The Colts exceeded their Pythagorean Expectation every year from 2002-2010, but only by an average of 1.4 wins per season. The Colts were a very good team in that stretch, winning 10+ games every season and 12+ in 7 of 9 seasons. However, good teams almost always exceed their Pythagorean Expectation. That 1.4 wins per season mark is pretty average for teams who average 12 wins per season.
This team doesn’t have the supporting cast that Manning had in Indianapolis and Manning might not be the same either. I don’t think they’ll win 12+ games so I don’t think we can predict them to exceed their Pythagorean Expectation this year any more than any other team. If the Broncos score 81 more points (their points differential last year) this season (5.0 more points per game) than they did last season, they can be expected to win 8 games. And that’s a completely reasonable estimation, albeit on the low end.
For the record, my opinion on Tebow is this. He’s not the 2nd coming of Christ. He’s not the worst quarterback in the NFL. He’s a quarterback incomparable to any quarterback in the league. He’s a good runner, a subpar, but improving passer, an exceptional leader, a clutch player, a genuinely good person, and most importantly, an incredibly fun and interesting story.
Instead of arguing about Tebow, we should just accept him for what he is and enjoy watching him play. His 6 game winning streak last season was one of the most fun, interesting, and unbelievable stretches of football I’ve ever watched, a guy who had won on every level and went in the 1st round, yet who had so many doubters for legitimate reasons, somehow pulling 6 straight wins out of his ass.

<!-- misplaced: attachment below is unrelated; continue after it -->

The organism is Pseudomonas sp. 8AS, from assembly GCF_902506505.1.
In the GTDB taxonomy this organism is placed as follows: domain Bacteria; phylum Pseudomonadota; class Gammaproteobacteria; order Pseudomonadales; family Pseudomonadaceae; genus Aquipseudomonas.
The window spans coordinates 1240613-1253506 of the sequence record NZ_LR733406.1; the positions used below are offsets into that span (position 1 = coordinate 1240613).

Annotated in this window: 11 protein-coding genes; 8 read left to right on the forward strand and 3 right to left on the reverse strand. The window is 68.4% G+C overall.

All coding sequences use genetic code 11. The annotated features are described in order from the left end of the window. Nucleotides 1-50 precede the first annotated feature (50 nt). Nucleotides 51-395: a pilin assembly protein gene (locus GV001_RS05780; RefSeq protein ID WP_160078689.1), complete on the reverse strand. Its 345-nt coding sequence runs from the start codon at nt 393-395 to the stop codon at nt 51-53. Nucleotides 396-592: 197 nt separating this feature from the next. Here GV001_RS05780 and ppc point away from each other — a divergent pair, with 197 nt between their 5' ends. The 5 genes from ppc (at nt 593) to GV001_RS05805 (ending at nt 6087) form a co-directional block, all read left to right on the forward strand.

That win over the Bears was one of the most entertaining, unbelievable, memorable games I’ve ever watched and his win over the Steelers comes in at a close 2nd. I’ll remember the 2011 NFL season for 3 things. Tom Brady losing to Eli Manning in the Super Bowl again (damnit). Absolutely no one playing any defense whatsoever. And Tim Tebow.
And I feel we wasted that amazing stretch of entertainment by arguing, trying to put him and his unique abilities into a box, and listening to anything Skip Bayless had to say. I am as neutral on Tebow as you can be, agreeing and disagreeing with his greatest fans and his biggest detractors equally, and yet I’m verging onto paragraph 5 about Tebow and he’s not even on the team anymore.